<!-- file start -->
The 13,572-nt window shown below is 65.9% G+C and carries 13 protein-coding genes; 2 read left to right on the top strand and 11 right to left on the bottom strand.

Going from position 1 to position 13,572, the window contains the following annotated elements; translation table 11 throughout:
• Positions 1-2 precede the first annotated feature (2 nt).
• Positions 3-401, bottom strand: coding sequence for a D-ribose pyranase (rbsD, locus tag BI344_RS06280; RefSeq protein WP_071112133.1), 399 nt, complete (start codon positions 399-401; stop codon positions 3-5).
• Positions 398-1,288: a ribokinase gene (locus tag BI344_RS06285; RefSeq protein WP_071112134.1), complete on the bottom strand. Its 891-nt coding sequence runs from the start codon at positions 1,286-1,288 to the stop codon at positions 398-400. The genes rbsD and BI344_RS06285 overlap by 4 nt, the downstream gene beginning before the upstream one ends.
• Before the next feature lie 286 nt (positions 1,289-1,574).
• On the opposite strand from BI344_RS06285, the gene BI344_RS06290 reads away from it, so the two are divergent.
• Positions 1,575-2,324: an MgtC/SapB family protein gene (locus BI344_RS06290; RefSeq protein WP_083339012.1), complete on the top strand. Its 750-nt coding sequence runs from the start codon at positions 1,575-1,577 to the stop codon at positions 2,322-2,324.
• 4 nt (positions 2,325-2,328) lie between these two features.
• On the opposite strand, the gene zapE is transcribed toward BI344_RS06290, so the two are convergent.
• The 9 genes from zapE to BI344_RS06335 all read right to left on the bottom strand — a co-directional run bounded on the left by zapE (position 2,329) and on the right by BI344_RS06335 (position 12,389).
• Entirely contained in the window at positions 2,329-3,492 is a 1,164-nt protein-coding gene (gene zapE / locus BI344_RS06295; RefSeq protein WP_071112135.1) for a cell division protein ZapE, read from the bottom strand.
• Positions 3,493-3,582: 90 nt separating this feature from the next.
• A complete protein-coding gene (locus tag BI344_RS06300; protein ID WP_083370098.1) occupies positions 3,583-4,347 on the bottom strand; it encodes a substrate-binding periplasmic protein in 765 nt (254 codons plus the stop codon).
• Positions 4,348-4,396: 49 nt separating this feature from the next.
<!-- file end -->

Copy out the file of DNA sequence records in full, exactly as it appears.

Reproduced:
The 13,572-nt window shown below is 65.9% G+C and carries 13 protein-coding genes; 2 read left to right on the top strand and 11 right to left on the bottom strand.

Going from position 1 to position 13,572, the window contains the following annotated elements; translation table 11 throughout:
• Positions 1-2 precede the first annotated feature (2 nt).
• Positions 3-401, bottom strand: coding sequence for a D-ribose pyranase (rbsD, locus tag BI344_RS06280; RefSeq protein WP_071112133.1), 399 nt, complete (start codon positions 399-401; stop codon positions 3-5).
• Positions 398-1,288: a ribokinase gene (locus tag BI344_RS06285; RefSeq protein WP_071112134.1), complete on the bottom strand. Its 891-nt coding sequence runs from the start codon at positions 1,286-1,288 to the stop codon at positions 398-400. The genes rbsD and BI344_RS06285 overlap by 4 nt, the downstream gene beginning before the upstream one ends.
• Before the next feature lie 286 nt (positions 1,289-1,574).
• On the opposite strand from BI344_RS06285, the gene BI344_RS06290 reads away from it, so the two are divergent.
• Positions 1,575-2,324: an MgtC/SapB family protein gene (locus BI344_RS06290; RefSeq protein WP_083339012.1), complete on the top strand. Its 750-nt coding sequence runs from the start codon at positions 1,575-1,577 to the stop codon at positions 2,322-2,324.
• 4 nt (positions 2,325-2,328) lie between these two features.
• On the opposite strand, the gene zapE is transcribed toward BI344_RS06290, so the two are convergent.
• The 9 genes from zapE to BI344_RS06335 all read right to left on the bottom strand — a co-directional run bounded on the left by zapE (position 2,329) and on the right by BI344_RS06335 (position 12,389).
• Entirely contained in the window at positions 2,329-3,492 is a 1,164-nt protein-coding gene (gene zapE / locus BI344_RS06295; RefSeq protein WP_071112135.1) for a cell division protein ZapE, read from the bottom strand.
• Positions 3,493-3,582: 90 nt separating this feature from the next.
• A complete protein-coding gene (locus tag BI344_RS06300; protein ID WP_083370098.1) occupies positions 3,583-4,347 on the bottom strand; it encodes a substrate-binding periplasmic protein in 765 nt (254 codons plus the stop codon).
• Positions 4,348-4,396: 49 nt separating this feature from the next.